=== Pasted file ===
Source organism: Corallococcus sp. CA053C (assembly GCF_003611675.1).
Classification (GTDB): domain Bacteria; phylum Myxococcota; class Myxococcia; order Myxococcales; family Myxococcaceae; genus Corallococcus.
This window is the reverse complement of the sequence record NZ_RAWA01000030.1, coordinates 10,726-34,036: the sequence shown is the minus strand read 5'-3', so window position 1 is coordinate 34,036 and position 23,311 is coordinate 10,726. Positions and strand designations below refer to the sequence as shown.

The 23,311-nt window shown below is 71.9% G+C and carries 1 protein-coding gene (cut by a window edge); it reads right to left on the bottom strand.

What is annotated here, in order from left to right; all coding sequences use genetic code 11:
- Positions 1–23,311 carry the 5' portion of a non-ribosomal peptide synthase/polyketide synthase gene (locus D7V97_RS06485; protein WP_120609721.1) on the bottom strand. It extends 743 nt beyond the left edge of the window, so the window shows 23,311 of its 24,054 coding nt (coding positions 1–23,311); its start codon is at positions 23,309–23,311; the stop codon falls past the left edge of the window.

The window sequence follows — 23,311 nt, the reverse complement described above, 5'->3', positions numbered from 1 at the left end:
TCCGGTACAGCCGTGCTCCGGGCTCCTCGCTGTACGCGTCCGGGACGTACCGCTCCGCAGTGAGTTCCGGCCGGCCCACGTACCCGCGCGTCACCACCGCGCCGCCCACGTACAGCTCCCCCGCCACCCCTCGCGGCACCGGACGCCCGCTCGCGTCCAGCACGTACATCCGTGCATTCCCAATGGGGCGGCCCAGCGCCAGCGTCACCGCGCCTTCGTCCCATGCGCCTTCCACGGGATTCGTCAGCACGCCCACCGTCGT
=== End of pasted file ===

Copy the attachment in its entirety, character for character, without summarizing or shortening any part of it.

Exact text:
Source organism: Corallococcus sp. CA053C (assembly GCF_003611675.1).
Classification (GTDB): domain Bacteria; phylum Myxococcota; class Myxococcia; order Myxococcales; family Myxococcaceae; genus Corallococcus.
This window is the reverse complement of the sequence record NZ_RAWA01000030.1, coordinates 10,726-34,036: the sequence shown is the minus strand read 5'-3', so window position 1 is coordinate 34,036 and position 23,311 is coordinate 10,726. Positions and strand designations below refer to the sequence as shown.

The 23,311-nt window shown below is 71.9% G+C and carries 1 protein-coding gene (cut by a window edge); it reads right to left on the bottom strand.

What is annotated here, in order from left to right; all coding sequences use genetic code 11:
- Positions 1–23,311 carry the 5' portion of a non-ribosomal peptide synthase/polyketide synthase gene (locus D7V97_RS06485; protein WP_120609721.1) on the bottom strand. It extends 743 nt beyond the left edge of the window, so the window shows 23,311 of its 24,054 coding nt (coding positions 1–23,311); its start codon is at positions 23,309–23,311; the stop codon falls past the left edge of the window.

The window sequence follows — 23,311 nt, the reverse complement described above, 5'->3', positions numbered from 1 at the left end:
TCCGGTACAGCCGTGCTCCGGGCTCCTCGCTGTACGCGTCCGGGACGTACCGCTCCGCAGTGAGTTCCGGCCGGCCCACGTACCCGCGCGTCACCACCGCGCCGCCCACGTACAGCTCCCCCGCCACCCCTCGCGGCACCGGACGCCCGCTCGCGTCCAGCACGTACATCCGTGCATTCCCAATGGGGCGGCCCAGCGCCAGCGTCACCGCGCCTTCGTCCCATGCGCCTTCCACGGGATTCGTCAGCACGCCCACCGTCGT